Sunday, November 29, 2009

The Gathering

When I started reading The Gathering by Anne Enright, I thought "aah - this is going to be a great book". But it lost its way after a few dozen pages. I thought the end was good too (though I can't for the life of me remember what it is), but I found that the middle part (80% of it) was dull. Maybe it's because I'm not Irish, but I find the stories of drunks in big Irish families too tedious for my liking. Well written no doubt, but not enough for me. Maybe I was expecting too much, as it won the Booker prize after all, but I was disappointed.

Gongs and Ananda

Last Saturday night, we went to Gongs with Lucinda & Ted. Food was good, and there was a great buzz, which helped me forget how dreary the red and black walls look. I had the salt&pepper squid for starter - it was a bit chewy, and there was too much of it, but it left a gorgeous tingle on the lips. For my main course, I chose the ginger, spring onion and chilly prawns. And I was surprised by how hot it was, just like the last time I ate there (granted, it was well over 6 months ago)! I should make better note of what I order, so I remember to try something else next time. Banana fritters and ice-cream was perfect dessert. Lovely evening.

Last night, we were out again, this time at Ananda's, with Niall & Rita. Had a great night. Service was poor, though - one girl (she had her dark hair up in a sophisticated up-do - "you know who you are") in particular had too much attitude and not enough customer care - she handed me the menu before I even got a chance to sit at the table, and didn't offer to take our coats. And when we told her we hadn't yet decided on our desserts, she nearly flicked her hair at us before turning her heels! No tip was left. What do you expect! But the food was good - Brendan's prawns were a tad overcooked, unfortunately, but mine were perfect (I had the seafood curry - prawns, white fish and a crab claw in a rich spicy bisque). My starter was delicious - guinea fowl with a coriander and lime marinade, and a yogurt and pomegranate side sauce that complemented it well. And 3 chips (I originally thought there were only 2, so finding the 3rd one under the breast of guinea fowl was a bonus!). The place was packed. The decor is gorgeous. Pity about the service. We've been there other times and the service has been perfect (the waiters there are generally more attentive than the waitresses, I find.). And when we went out, we found that it had been raining heavily, sleet actually, and the roads were quite slushy. But I managed to drive without skidding (Brendan tells me our car is a 4-wheel drive, which should handle quite well in these conditions). Rita and I admired each other's Boden clothes. And we discovered that Boden's men clothes are pretty good too!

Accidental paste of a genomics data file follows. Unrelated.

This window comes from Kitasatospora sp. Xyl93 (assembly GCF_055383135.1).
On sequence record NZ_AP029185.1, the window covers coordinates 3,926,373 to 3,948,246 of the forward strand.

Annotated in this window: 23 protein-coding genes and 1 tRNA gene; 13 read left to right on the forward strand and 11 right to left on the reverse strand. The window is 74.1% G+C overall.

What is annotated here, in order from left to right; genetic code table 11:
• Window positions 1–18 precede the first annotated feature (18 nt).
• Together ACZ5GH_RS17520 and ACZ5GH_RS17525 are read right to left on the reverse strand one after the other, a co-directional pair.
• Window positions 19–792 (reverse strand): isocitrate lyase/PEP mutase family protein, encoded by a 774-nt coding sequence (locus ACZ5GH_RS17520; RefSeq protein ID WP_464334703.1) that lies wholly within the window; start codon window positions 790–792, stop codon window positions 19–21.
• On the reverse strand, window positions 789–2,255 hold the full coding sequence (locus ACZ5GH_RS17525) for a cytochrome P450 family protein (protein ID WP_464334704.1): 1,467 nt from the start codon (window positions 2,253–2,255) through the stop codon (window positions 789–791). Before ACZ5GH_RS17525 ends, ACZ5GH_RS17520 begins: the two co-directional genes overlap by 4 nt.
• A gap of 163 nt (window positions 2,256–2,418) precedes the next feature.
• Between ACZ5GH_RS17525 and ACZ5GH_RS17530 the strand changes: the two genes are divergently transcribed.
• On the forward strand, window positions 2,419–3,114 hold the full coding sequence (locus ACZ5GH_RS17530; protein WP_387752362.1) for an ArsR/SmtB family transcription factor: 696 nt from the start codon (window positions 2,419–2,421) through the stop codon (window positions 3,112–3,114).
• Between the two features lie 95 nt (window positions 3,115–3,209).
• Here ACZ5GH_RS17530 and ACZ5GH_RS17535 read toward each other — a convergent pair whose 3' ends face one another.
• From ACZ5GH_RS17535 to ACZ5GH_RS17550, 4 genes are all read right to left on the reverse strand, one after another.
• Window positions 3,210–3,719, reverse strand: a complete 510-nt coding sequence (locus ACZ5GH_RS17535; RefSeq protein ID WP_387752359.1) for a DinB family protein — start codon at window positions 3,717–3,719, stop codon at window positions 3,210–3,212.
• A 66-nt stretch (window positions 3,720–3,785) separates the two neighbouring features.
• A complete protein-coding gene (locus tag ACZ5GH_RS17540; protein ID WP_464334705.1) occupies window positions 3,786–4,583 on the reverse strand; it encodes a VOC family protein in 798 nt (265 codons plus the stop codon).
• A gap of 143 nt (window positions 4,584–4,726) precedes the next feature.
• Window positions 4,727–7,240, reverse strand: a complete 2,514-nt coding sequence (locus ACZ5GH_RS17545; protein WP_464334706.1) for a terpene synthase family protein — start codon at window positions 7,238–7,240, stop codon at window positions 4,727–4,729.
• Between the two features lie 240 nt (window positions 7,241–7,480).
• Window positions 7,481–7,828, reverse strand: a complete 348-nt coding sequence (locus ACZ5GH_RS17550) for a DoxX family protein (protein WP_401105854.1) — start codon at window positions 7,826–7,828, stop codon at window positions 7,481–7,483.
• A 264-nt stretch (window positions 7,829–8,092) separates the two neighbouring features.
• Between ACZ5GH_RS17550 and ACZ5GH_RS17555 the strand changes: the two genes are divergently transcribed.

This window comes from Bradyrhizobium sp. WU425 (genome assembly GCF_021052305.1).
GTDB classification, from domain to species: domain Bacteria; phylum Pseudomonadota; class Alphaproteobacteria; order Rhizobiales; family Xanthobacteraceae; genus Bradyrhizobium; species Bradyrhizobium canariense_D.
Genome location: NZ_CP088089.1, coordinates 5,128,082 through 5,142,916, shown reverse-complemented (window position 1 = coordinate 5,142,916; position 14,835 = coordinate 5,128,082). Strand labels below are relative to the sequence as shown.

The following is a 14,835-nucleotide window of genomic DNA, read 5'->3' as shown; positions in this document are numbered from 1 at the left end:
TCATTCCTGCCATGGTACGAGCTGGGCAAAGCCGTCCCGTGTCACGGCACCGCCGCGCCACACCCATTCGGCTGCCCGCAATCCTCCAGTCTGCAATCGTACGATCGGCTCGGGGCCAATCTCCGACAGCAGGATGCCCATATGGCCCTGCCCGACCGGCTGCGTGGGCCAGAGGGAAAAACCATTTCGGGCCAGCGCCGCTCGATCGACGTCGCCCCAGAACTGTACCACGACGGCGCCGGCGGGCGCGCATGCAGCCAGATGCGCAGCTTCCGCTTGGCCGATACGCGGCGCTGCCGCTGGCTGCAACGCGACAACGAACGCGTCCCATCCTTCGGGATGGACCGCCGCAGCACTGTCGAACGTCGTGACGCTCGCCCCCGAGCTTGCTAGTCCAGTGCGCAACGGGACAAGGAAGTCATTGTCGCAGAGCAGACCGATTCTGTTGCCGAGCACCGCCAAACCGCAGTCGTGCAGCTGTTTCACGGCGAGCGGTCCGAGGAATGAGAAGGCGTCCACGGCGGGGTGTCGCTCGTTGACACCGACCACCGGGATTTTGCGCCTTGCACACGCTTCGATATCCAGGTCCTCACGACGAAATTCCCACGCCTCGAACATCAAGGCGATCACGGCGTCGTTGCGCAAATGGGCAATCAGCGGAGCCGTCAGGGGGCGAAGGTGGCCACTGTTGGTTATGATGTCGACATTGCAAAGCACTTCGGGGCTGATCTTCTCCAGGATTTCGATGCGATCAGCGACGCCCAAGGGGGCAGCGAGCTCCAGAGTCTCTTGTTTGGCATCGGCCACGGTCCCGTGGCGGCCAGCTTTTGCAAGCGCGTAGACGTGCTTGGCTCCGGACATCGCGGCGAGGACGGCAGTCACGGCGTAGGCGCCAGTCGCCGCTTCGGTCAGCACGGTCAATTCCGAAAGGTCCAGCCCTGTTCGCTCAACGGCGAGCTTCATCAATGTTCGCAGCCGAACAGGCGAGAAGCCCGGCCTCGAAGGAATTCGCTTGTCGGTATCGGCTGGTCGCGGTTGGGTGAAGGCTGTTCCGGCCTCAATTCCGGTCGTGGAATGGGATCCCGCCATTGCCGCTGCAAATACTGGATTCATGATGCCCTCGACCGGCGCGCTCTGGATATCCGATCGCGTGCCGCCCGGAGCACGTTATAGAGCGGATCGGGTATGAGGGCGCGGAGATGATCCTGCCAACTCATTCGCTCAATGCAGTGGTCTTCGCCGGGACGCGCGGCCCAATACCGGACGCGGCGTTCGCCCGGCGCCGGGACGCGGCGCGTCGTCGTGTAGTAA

The View

Every so often, I rediscover The View, the movie, literary and theatre review show presented by John Kelly. And I really enjoy it. It's such a mentally stimulating show, with intelligent discussion about the latest cinema and book releases.

Friday, November 27, 2009

Still Life - Step 4

Still a bit of tidying up to do with my shadows (the bottle's shadow is not the same direction as the jar's) and with the background curtain (not quite sure how to fix this - I think I need to simplify it, rather than render every fold in the light fabric). The 2nd picture, with the original setup and the photograph shows the colours better, in a more natural light, but do bear in mind that the painting is of the still life in artifical light, coming from the top and left, not with light from the window at the back.


Just finished reading Doghead by Morten Ramsland, a book that Lisa recommended to me (She read it in Danish, naturally).
The New York Times review above gives a fair summary of the story.
While I enjoyed the story itself, despite its bleakness (alcohol abuse seems to be the root cause of a lot of evil in the Eriksson family's world), I didn't feel much warmth for the characters. Maybe they were too extreme in their behaviour, or maybe there were too many of them, and not enough time to develop each of them fully.
It's a good story, a bit of a farce in parts, and very bleak in others. Did I enjoy reading it? Yes. Would I read it again? Probably not.

Saturday, November 21, 2009


Not the play, but the opera by Verdi. Macbeth was playing at the Gaiety Theatre last night, as part of the Opera Ireland season. Brendan accompanied me, and we enjoyed it. It was set in a strange time/place. Some of the costumes looked like WW I uniforms, others 20s and 40s party dresses, while some other scenes were reminiscent of Holocaust movies. I would have prefered something a bit more neutral in terms of setting, or at least more consistent. That said, the production was visually very strong - clever hanging windows/arches that were moved, turned, and even swung at high speed during a battle scene. Very few props, but stiking - I can't shake off the vision of drops of blood falling onto a white chair in the middle of the stage.